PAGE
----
The government may introduce two major financial sector bills, including the planned law to facilitate public sector bank privatisation. This was also mentioned by the finance minister in the budget. The government is also expected to propose changes to the Pension Fund Regulatory and Development Authority (PFRDA) Act, 2013, to allow the National Pension System Trust (NPS) to be separated from the PFRDA in order to ensure universal pension coverage.
Reportedly, the Banking Companies (Acquisition and Transfer of Undertakings) Act, 1970, and the Banking Companies (Acquisition and Transfer of Undertakings) Act, 1980, would be required for the privatisation of banks.
These Acts resulted in the nationalisation of banks in two phases, and aspects of these laws must be altered in order for banks to be privatised.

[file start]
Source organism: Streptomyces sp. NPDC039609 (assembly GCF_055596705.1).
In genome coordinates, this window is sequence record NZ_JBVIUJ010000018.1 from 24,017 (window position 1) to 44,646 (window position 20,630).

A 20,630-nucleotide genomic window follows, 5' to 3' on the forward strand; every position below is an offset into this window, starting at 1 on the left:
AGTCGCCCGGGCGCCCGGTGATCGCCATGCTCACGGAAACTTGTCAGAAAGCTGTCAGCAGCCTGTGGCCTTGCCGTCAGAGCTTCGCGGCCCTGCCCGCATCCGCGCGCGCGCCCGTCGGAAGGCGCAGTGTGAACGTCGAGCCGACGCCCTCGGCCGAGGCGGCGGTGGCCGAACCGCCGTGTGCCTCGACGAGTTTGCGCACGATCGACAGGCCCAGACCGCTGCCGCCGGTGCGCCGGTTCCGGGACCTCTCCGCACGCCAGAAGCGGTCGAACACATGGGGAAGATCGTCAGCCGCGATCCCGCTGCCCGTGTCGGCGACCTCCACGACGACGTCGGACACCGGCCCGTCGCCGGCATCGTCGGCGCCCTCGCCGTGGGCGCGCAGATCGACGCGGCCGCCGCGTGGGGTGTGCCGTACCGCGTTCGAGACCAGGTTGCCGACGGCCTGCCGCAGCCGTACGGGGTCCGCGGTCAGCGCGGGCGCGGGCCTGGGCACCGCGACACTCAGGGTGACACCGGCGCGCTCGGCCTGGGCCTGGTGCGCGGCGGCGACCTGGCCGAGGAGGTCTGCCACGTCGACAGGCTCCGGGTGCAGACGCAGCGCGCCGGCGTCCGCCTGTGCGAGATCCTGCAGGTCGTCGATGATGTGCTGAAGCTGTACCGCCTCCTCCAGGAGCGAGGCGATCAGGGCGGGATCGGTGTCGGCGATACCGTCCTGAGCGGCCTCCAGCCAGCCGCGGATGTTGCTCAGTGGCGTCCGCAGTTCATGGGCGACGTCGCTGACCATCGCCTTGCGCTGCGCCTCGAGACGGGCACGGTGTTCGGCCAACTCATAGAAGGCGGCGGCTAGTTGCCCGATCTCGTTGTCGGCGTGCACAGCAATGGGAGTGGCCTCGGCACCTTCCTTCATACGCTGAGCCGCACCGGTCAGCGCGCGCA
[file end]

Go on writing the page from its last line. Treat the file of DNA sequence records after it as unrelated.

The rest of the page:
Parliament will convene for a month-long winter session before the end of the month. The second batch of Supplementary Demands for Grants, which would allow the government to spend money not included in the Finance Bill, would also be presented for approval.
While presenting the Budget for 2021-22, Finance Minister Nirmala Sitharaman announced the privatisation of public sector banks (PSBs) as part of a disinvestment plan to raise Rs 1.75 lakh crore.
“In addition to IDBI Bank, we intend to privatise two public sector banks and one general insurance firm in the year 2021-22,” she had stated.
The government has already secured permission from Parliament for the General Insurance Business (Nationalisation) Amendment Bill, 2021, in the monsoon session that ended in August 2021, to ensure the privatisation of a general insurance firm.
According to reports, the powers, functions, and obligations of the NPS Trust, which are now governed by the PFRDA (National Pension System Trust) Regulations 2015, may now be governed by a charitable trust or the Companies Act as a result of the revision to the PFRDA Act.
The goal is to keep NPS Trust separate from the pension regulator and administered by a 15-member competent board. The government, including states, is the largest contributor to the corpus, hence the bulk of members are likely to be from the government.
Download Money9 App for the latest updates on Personal Finance.